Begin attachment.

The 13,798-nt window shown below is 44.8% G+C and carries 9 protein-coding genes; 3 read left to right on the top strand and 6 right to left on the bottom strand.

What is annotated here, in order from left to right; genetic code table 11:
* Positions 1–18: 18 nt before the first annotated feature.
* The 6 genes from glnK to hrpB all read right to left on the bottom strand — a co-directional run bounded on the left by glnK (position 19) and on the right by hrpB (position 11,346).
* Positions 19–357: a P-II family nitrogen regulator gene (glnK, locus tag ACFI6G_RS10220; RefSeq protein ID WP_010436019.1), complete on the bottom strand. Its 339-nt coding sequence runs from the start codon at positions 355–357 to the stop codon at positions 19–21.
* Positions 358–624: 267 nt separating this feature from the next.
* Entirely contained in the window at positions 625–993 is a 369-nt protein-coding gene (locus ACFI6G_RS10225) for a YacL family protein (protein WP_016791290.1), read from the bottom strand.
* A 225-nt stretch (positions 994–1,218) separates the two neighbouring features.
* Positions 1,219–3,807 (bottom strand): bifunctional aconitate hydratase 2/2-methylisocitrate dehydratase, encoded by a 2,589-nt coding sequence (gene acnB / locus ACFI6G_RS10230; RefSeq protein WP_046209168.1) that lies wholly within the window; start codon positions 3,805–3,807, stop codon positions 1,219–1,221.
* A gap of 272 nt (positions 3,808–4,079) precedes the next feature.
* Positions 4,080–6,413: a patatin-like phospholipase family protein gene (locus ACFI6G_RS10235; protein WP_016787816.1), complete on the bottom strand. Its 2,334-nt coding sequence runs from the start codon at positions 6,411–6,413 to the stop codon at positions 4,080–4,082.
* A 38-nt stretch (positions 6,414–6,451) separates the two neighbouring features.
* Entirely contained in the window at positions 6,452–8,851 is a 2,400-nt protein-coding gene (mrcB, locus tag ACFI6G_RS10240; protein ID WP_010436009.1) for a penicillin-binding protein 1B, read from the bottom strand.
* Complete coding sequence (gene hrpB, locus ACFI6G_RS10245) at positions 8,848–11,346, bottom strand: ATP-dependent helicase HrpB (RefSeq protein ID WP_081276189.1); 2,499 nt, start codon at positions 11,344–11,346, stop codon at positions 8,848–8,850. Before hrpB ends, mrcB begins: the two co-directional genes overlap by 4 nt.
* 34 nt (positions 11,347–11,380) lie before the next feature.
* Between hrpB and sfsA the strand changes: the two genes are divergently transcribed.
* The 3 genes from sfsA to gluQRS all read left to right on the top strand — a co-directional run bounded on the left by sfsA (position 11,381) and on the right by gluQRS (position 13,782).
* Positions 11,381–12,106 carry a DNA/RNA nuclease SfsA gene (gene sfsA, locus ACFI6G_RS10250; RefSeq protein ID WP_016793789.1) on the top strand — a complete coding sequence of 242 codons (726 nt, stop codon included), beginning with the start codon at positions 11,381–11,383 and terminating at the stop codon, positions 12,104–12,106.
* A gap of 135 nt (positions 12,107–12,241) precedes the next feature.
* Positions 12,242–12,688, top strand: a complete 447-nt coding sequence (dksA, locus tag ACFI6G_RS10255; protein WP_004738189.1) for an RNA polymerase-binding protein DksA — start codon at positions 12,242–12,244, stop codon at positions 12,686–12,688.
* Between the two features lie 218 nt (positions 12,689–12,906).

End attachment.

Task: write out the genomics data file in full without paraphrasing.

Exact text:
The 13,798-nt window shown below is 44.8% G+C and carries 9 protein-coding genes; 3 read left to right on the top strand and 6 right to left on the bottom strand.

What is annotated here, in order from left to right; genetic code table 11:
* Positions 1–18: 18 nt before the first annotated feature.
* The 6 genes from glnK to hrpB all read right to left on the bottom strand — a co-directional run bounded on the left by glnK (position 19) and on the right by hrpB (position 11,346).
* Positions 19–357: a P-II family nitrogen regulator gene (glnK, locus tag ACFI6G_RS10220; RefSeq protein ID WP_010436019.1), complete on the bottom strand. Its 339-nt coding sequence runs from the start codon at positions 355–357 to the stop codon at positions 19–21.
* Positions 358–624: 267 nt separating this feature from the next.
* Entirely contained in the window at positions 625–993 is a 369-nt protein-coding gene (locus ACFI6G_RS10225) for a YacL family protein (protein WP_016791290.1), read from the bottom strand.
* A 225-nt stretch (positions 994–1,218) separates the two neighbouring features.
* Positions 1,219–3,807 (bottom strand): bifunctional aconitate hydratase 2/2-methylisocitrate dehydratase, encoded by a 2,589-nt coding sequence (gene acnB / locus ACFI6G_RS10230; RefSeq protein WP_046209168.1) that lies wholly within the window; start codon positions 3,805–3,807, stop codon positions 1,219–1,221.
* A gap of 272 nt (positions 3,808–4,079) precedes the next feature.
* Positions 4,080–6,413: a patatin-like phospholipase family protein gene (locus ACFI6G_RS10235; protein WP_016787816.1), complete on the bottom strand. Its 2,334-nt coding sequence runs from the start codon at positions 6,411–6,413 to the stop codon at positions 4,080–4,082.
* A 38-nt stretch (positions 6,414–6,451) separates the two neighbouring features.
* Entirely contained in the window at positions 6,452–8,851 is a 2,400-nt protein-coding gene (mrcB, locus tag ACFI6G_RS10240; protein ID WP_010436009.1) for a penicillin-binding protein 1B, read from the bottom strand.
* Complete coding sequence (gene hrpB, locus ACFI6G_RS10245) at positions 8,848–11,346, bottom strand: ATP-dependent helicase HrpB (RefSeq protein ID WP_081276189.1); 2,499 nt, start codon at positions 11,344–11,346, stop codon at positions 8,848–8,850. Before hrpB ends, mrcB begins: the two co-directional genes overlap by 4 nt.
* 34 nt (positions 11,347–11,380) lie before the next feature.
* Between hrpB and sfsA the strand changes: the two genes are divergently transcribed.
* The 3 genes from sfsA to gluQRS all read left to right on the top strand — a co-directional run bounded on the left by sfsA (position 11,381) and on the right by gluQRS (position 13,782).
* Positions 11,381–12,106 carry a DNA/RNA nuclease SfsA gene (gene sfsA, locus ACFI6G_RS10250; RefSeq protein ID WP_016793789.1) on the top strand — a complete coding sequence of 242 codons (726 nt, stop codon included), beginning with the start codon at positions 11,381–11,383 and terminating at the stop codon, positions 12,104–12,106.
* A gap of 135 nt (positions 12,107–12,241) precedes the next feature.
* Positions 12,242–12,688, top strand: a complete 447-nt coding sequence (dksA, locus tag ACFI6G_RS10255; protein WP_004738189.1) for an RNA polymerase-binding protein DksA — start codon at positions 12,242–12,244, stop codon at positions 12,686–12,688.
* Between the two features lie 218 nt (positions 12,689–12,906).